“Being able to connect the benefits of a bill with real Alaskans is why we do bill signings in different parts of the state,” he said. “It’s too easy for a governor to become isolated and not stay connected with the people.
“That’s part of bill signings — connecting the people’s government with the people we serve.”
Parnell said the way he governs Alaska derives itself from a closely held personal faith — it’s the same faith that compels him to start every day reading his Bible, no matter how full an agenda awaits.
“At my core, my faith really determines my compass and character,” he said. “It determines who I am for my wife and my kids, and it determines who I am in terms of the direction I set.”
Often coaxed by political strategists, supporters and opponents alike to keep his religion and job separate, Parnell says that’s just not possible.
“I don’t know how you can separate being trustworthy from state business — that’s important. I don’t know how you can separate loving the people you are serving — that’s part of my faith, and that’s part of me being governor,” Parnell said. “I love when people say you can’t mix your religion with your office, but I say it’s because of my compass that I’m trustworthy, it’s because of my compass that I love people, it’s because of my compass that I serve others beyond myself.”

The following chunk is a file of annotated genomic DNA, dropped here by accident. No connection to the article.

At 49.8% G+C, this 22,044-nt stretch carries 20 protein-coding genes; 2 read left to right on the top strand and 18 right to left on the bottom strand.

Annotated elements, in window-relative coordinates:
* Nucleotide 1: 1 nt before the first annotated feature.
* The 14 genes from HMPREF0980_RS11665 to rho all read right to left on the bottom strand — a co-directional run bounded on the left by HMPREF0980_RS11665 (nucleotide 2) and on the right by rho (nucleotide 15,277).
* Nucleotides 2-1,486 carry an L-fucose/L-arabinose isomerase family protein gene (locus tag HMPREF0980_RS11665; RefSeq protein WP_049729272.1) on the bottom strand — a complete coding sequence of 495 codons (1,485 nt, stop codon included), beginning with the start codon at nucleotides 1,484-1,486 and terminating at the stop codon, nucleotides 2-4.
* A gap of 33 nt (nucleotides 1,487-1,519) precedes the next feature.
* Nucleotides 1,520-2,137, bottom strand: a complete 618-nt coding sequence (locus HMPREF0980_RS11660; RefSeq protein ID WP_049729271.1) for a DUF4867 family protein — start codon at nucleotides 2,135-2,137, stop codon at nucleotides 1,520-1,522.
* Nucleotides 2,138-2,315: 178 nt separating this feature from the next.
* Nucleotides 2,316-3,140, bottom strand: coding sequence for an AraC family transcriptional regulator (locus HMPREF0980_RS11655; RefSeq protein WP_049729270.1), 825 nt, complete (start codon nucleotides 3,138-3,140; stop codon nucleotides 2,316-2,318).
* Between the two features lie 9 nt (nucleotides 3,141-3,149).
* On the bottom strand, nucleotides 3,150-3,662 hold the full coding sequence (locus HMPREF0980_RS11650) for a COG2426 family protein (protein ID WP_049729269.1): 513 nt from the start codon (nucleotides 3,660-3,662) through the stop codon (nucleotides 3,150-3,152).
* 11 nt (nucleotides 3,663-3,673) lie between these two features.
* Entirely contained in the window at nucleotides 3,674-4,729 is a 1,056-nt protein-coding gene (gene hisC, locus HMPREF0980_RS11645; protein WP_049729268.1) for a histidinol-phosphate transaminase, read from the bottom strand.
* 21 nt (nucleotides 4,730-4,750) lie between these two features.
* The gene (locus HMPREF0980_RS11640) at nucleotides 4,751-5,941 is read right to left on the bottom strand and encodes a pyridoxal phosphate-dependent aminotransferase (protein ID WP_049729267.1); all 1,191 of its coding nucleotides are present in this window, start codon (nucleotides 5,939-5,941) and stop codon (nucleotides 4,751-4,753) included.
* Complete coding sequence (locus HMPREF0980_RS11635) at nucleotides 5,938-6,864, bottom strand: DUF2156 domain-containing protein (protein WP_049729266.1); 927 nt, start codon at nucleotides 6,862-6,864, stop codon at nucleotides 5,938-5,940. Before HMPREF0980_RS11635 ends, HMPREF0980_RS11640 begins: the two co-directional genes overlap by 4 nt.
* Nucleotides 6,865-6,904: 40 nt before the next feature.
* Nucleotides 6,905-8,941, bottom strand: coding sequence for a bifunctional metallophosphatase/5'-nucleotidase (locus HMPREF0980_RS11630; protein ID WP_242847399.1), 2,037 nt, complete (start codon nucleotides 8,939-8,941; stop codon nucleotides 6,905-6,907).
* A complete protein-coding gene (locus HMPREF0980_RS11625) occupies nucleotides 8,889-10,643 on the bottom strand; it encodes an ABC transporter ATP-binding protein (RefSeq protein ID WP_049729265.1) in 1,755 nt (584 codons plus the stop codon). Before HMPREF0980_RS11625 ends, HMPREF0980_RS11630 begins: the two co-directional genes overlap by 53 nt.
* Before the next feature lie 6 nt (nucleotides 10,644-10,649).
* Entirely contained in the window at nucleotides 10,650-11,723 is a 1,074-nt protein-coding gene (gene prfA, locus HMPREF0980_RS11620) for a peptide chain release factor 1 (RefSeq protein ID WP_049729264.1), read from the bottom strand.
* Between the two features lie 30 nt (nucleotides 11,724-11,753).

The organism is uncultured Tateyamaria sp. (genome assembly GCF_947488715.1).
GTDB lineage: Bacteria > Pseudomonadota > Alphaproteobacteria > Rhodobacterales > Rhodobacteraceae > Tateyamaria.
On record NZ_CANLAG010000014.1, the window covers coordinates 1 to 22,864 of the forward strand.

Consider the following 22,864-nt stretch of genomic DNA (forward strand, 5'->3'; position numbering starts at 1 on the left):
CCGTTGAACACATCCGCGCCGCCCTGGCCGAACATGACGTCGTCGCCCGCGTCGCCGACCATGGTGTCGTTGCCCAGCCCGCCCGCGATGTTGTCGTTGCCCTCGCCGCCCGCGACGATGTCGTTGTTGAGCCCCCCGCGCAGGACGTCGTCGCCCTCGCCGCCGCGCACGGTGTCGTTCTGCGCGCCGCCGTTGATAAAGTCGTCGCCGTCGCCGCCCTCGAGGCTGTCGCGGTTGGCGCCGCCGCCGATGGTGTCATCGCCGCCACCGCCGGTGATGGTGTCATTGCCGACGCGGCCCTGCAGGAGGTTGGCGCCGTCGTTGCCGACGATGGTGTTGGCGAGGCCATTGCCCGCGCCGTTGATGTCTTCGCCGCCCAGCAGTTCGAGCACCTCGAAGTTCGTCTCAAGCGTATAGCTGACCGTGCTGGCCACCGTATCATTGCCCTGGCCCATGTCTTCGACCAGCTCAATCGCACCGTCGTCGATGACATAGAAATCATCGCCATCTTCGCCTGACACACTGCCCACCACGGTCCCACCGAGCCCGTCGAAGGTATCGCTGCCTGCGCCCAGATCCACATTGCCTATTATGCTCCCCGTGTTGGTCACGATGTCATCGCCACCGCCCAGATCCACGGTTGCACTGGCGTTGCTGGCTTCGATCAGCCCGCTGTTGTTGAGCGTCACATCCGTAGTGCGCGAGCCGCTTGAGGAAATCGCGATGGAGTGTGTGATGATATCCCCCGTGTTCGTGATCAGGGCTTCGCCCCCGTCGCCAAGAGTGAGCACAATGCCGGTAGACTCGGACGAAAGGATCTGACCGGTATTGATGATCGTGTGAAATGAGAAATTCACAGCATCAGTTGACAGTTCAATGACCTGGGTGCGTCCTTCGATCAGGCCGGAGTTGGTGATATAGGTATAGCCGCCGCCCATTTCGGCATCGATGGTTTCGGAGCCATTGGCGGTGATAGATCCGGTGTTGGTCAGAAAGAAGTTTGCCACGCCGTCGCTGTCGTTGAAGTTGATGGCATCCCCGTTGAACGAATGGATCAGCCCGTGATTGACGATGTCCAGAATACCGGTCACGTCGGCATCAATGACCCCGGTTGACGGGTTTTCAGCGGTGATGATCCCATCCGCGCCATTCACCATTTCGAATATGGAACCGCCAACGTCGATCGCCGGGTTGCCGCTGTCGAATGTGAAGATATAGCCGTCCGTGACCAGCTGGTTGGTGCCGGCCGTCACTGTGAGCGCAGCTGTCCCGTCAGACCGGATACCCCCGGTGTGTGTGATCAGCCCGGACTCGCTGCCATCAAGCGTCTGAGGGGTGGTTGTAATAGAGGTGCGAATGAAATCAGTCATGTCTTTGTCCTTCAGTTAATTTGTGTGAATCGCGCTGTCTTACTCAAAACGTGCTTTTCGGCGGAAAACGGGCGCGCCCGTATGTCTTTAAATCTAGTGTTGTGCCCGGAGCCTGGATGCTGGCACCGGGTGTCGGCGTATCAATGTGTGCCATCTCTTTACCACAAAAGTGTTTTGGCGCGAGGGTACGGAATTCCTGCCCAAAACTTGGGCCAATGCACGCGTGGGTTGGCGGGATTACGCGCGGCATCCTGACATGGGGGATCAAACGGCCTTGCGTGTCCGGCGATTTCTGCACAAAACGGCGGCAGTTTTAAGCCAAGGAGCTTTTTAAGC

Still, when the laws of the land require him to act contrary to his personal beliefs (such as providing public funding for abortions), he does what is legally required. That doesn’t mean his convictions are tossed aside.